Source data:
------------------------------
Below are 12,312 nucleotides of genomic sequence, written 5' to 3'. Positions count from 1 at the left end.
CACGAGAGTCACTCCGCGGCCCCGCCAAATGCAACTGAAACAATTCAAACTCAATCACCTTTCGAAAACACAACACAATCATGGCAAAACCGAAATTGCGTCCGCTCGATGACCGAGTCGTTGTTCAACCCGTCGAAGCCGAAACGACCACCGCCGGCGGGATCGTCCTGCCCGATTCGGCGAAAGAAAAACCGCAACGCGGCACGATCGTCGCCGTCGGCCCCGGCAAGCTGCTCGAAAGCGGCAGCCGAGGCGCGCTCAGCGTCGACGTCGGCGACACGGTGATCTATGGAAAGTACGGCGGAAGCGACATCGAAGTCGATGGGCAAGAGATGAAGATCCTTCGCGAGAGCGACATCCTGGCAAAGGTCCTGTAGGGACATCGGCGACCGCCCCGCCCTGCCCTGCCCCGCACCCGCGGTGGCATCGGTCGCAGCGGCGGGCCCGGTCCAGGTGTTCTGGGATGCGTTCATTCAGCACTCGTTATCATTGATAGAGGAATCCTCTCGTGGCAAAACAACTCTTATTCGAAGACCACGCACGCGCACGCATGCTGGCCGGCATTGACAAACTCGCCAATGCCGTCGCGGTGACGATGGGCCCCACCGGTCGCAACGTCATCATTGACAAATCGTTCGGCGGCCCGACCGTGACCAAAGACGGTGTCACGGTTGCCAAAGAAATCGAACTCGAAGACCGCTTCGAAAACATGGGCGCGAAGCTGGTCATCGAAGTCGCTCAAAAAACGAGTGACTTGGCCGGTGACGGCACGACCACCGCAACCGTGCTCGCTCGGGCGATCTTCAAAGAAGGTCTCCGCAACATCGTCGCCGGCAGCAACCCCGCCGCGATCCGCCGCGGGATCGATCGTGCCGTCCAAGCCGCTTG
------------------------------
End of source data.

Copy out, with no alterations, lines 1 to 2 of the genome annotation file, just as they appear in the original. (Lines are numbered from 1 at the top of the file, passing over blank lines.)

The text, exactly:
Below are 12,312 nucleotides of genomic sequence, written 5' to 3'. Positions count from 1 at the left end.
CACGAGAGTCACTCCGCGGCCCCGCCAAATGCAACTGAAACAATTCAAACTCAATCACCTTTCGAAAACACAACACAATCATGGCAAAACCGAAATTGCGTCCGCTCGATGACCGAGTCGTTGTTCAACCCGTCGAAGCCGAAACGACCACCGCCGGCGGGATCGTCCTGCCCGATTCGGCGAAAGAAAAACCGCAACGCGGCACGATCGTCGCCGTCGGCCCCGGCAAGCTGCTCGAAAGCGGCAGCCGAGGCGCGCTCAGCGTCGACGTCGGCGACACGGTGATCTATGGAAAGTACGGCGGAAGCGACATCGAAGTCGATGGGCAAGAGATGAAGATCCTTCGCGAGAGCGACATCCTGGCAAAGGTCCTGTAGGGACATCGGCGACCGCCCCGCCCTGCCCTGCCCCGCACCCGCGGTGGCATCGGTCGCAGCGGCGGGCCCGGTCCAGGTGTTCTGGGATGCGTTCATTCAGCACTCGTTATCATTGATAGAGGAATCCTCTCGTGGCAAAACAACTCTTATTCGAAGACCACGCACGCGCACGCATGCTGGCCGGCATTGACAAACTCGCCAATGCCGTCGCGGTGACGATGGGCCCCACCGGTCGCAACGTCATCATTGACAAATCGTTCGGCGGCCCGACCGTGACCAAAGACGGTGTCACGGTTGCCAAAGAAATCGAACTCGAAGACCGCTTCGAAAACATGGGCGCGAAGCTGGTCATCGAAGTCGCTCAAAAAACGAGTGACTTGGCCGGTGACGGCACGACCACCGCAACCGTGCTCGCTCGGGCGATCTTCAAAGAAGGTCTCCGCAACATCGTCGCCGGCAGCAACCCCGCCGCGATCCGCCGCGGGATCGATCGTGCCGTCCAAGCCGCTTG